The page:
A quick internet search of “What types of volunteering roles are there” will produce results that span the page offering tips for everything from the different categories of volunteer organizations to lists for students and even specific organizations who need volunteers.
What these lists don’t provide, however, is a targeted list defining the two sides of the volunteer coin for potential volunteers which are: 1. Know yourself and 2. Know the organization.
Start with self-reflection.
As you get started, ask yourself these 10 questions:
- What causes are you interested in advancing?
- What are you passionate about?
- What do you want to get out of a volunteer opportunity?
- How much time can you commit to a volunteer role (both in the short and long-term)?
- Do you have skills or expertise that can be useful to an organization’s type of work, such as finance, accounting, strategic planning, public relations, human resources, etc.?
- Do you want to volunteer the same skills you hone from 9-5 in your volunteer time, or do you want to do something completely different than your paid job?
- Do you seek to be a role model to others?
- Do you want to meet others outside your usual professional and social circles?
- Would you prefer to travel or stay close to home?
- Do you work better in a group or working independently/one-on-one?
Once you have a firm understanding of your motivations and the type of skills you’d like to leverage to support an organization, determine your fit within it.
- Do you want to work directly with those who are receiving the service provided by the organization?
- Would you be more comfortable providing financial support?
- Do you want to offer your professional expertise on a committee, a task force, or even on a board?
Get to know the organization.
When evaluating these different paths of service, begin to reach out to the organizations you are most interested in and find out what volunteer roles are available.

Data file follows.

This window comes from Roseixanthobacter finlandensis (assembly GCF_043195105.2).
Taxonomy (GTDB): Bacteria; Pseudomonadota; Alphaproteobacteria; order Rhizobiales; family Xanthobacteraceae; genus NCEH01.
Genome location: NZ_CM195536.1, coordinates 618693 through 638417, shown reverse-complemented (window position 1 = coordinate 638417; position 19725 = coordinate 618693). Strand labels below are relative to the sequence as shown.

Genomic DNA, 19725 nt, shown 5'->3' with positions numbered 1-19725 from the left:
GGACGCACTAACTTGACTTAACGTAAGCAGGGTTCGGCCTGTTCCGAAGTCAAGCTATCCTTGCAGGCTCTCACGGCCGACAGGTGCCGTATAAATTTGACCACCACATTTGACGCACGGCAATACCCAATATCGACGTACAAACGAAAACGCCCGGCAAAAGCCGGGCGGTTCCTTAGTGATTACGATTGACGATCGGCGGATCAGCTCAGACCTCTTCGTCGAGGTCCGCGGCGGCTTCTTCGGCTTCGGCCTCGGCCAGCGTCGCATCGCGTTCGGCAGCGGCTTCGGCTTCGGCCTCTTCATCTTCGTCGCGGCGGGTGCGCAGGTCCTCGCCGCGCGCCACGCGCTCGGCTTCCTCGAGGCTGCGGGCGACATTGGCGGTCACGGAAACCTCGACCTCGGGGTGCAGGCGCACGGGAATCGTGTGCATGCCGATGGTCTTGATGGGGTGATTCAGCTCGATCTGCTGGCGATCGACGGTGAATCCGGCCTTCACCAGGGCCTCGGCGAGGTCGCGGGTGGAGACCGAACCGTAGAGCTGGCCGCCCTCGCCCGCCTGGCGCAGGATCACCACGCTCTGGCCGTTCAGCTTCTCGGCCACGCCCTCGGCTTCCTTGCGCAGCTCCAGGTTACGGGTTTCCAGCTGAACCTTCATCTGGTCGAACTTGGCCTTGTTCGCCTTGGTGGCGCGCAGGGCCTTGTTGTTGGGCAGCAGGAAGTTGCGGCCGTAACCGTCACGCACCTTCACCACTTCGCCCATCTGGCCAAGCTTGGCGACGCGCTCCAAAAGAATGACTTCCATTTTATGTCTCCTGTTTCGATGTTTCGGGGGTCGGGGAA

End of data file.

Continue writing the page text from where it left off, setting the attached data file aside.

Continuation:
Visit the organization’s website to learn about their services. Typically, a “contact us” form or email will be a good starting point, but don’t underestimate the power of your professional connections. If there is an organization you are interested in, see if there are others in your social or professional circle already involved. Visit the organization’s Facebook page and see which of your friends already like or follow them. Reach out to your friends or colleagues to learn about the organizational climate, the leadership and personal experiences to further determine your “right fit.”
If there are opportunities to attend an event sponsored by the organization, do so and learn more about their activities and the services they provide. Visit with the volunteers who are there and meet some of their clients, if possible.
Understanding how the organization is governed by its Board of Directors can also provide a deeper level of knowledge and expectations. Types of boards range from a governing board which focuses on the big picture of the organization to a working board, which also does double duty with project management. Some boards have the responsibility to raise funds for the organization or requirements for board members to “give or get” a defined contribution amount. Still other boards are policy boards that direct operations through the development of policies that guide operational decisions, while other boards are advisory, providing insight and perspective to the organization’s staff.
Each of these oversight styles create a unique flavor and tone for the volunteers involved.
A better understanding of these two aspects will guide the decision for the most meaningful and appropriate fit for the first-time volunteer.